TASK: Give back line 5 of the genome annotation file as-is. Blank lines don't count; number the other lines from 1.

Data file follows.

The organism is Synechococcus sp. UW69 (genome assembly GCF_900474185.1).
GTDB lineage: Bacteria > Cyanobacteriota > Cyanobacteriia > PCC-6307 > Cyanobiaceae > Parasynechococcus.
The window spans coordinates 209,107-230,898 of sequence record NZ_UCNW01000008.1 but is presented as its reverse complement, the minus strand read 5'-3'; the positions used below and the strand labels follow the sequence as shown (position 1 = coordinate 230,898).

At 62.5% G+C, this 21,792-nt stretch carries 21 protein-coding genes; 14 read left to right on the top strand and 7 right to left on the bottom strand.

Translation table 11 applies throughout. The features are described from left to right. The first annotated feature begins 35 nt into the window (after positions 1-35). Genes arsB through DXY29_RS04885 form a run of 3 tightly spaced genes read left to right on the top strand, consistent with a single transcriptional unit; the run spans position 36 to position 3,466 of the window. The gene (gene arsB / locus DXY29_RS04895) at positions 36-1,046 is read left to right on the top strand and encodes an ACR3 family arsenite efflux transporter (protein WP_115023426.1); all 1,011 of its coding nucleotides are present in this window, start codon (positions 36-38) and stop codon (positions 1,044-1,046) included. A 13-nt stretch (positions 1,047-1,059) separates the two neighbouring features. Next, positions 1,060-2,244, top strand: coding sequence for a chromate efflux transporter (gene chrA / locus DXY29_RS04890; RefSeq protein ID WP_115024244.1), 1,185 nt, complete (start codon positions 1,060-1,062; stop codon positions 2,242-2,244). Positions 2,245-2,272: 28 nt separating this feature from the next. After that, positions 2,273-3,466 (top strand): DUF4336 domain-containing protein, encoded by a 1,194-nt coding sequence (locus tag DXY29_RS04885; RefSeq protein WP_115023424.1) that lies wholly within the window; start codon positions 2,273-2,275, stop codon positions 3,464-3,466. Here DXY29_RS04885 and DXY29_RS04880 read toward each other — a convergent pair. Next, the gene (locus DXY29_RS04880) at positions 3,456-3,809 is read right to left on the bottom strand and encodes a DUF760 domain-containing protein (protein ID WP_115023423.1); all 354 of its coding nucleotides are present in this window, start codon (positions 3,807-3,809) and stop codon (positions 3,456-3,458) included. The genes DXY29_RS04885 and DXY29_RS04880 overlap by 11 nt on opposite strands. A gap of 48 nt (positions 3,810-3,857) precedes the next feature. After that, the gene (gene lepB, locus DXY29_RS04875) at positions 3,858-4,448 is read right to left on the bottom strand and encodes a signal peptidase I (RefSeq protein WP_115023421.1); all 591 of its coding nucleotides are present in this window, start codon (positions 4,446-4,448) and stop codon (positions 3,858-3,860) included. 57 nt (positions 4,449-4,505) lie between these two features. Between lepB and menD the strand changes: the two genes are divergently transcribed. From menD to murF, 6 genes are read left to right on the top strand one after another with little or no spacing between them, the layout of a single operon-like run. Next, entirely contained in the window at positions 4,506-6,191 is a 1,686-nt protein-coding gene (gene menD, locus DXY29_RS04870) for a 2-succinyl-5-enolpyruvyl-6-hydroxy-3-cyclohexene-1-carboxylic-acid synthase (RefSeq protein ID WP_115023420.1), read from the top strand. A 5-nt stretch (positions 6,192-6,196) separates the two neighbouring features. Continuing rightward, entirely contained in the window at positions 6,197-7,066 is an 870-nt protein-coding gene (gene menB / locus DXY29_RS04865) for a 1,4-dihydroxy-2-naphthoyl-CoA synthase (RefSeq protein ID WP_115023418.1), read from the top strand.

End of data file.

Translation table 11 applies throughout. The features are described from left to right. The first annotated feature begins 35 nt into the window (after positions 1-35). Genes arsB through DXY29_RS04885 form a run of 3 tightly spaced genes read left to right on the top strand, consistent with a single transcriptional unit; the run spans position 36 to position 3,466 of the window. The gene (gene arsB / locus DXY29_RS04895) at positions 36-1,046 is read left to right on the top strand and encodes an ACR3 family arsenite efflux transporter (protein WP_115023426.1); all 1,011 of its coding nucleotides are present in this window, start codon (positions 36-38) and stop codon (positions 1,044-1,046) included. A 13-nt stretch (positions 1,047-1,059) separates the two neighbouring features. Next, positions 1,060-2,244, top strand: coding sequence for a chromate efflux transporter (gene chrA / locus DXY29_RS04890; RefSeq protein ID WP_115024244.1), 1,185 nt, complete (start codon positions 1,060-1,062; stop codon positions 2,242-2,244). Positions 2,245-2,272: 28 nt separating this feature from the next. After that, positions 2,273-3,466 (top strand): DUF4336 domain-containing protein, encoded by a 1,194-nt coding sequence (locus tag DXY29_RS04885; RefSeq protein WP_115023424.1) that lies wholly within the window; start codon positions 2,273-2,275, stop codon positions 3,464-3,466. Here DXY29_RS04885 and DXY29_RS04880 read toward each other — a convergent pair. Next, the gene (locus DXY29_RS04880) at positions 3,456-3,809 is read right to left on the bottom strand and encodes a DUF760 domain-containing protein (protein ID WP_115023423.1); all 354 of its coding nucleotides are present in this window, start codon (positions 3,807-3,809) and stop codon (positions 3,456-3,458) included. The genes DXY29_RS04885 and DXY29_RS04880 overlap by 11 nt on opposite strands. A gap of 48 nt (positions 3,810-3,857) precedes the next feature. After that, the gene (gene lepB, locus DXY29_RS04875) at positions 3,858-4,448 is read right to left on the bottom strand and encodes a signal peptidase I (RefSeq protein WP_115023421.1); all 591 of its coding nucleotides are present in this window, start codon (positions 4,446-4,448) and stop codon (positions 3,858-3,860) included. 57 nt (positions 4,449-4,505) lie between these two features. Between lepB and menD the strand changes: the two genes are divergently transcribed. From menD to murF, 6 genes are read left to right on the top strand one after another with little or no spacing between them, the layout of a single operon-like run. Next, entirely contained in the window at positions 4,506-6,191 is a 1,686-nt protein-coding gene (gene menD, locus DXY29_RS04870) for a 2-succinyl-5-enolpyruvyl-6-hydroxy-3-cyclohexene-1-carboxylic-acid synthase (RefSeq protein ID WP_115023420.1), read from the top strand. A 5-nt stretch (positions 6,192-6,196) separates the two neighbouring features. Continuing rightward, entirely contained in the window at positions 6,197-7,066 is an 870-nt protein-coding gene (gene menB / locus DXY29_RS04865) for a 1,4-dihydroxy-2-naphthoyl-CoA synthase (RefSeq protein ID WP_115023418.1), read from the top strand.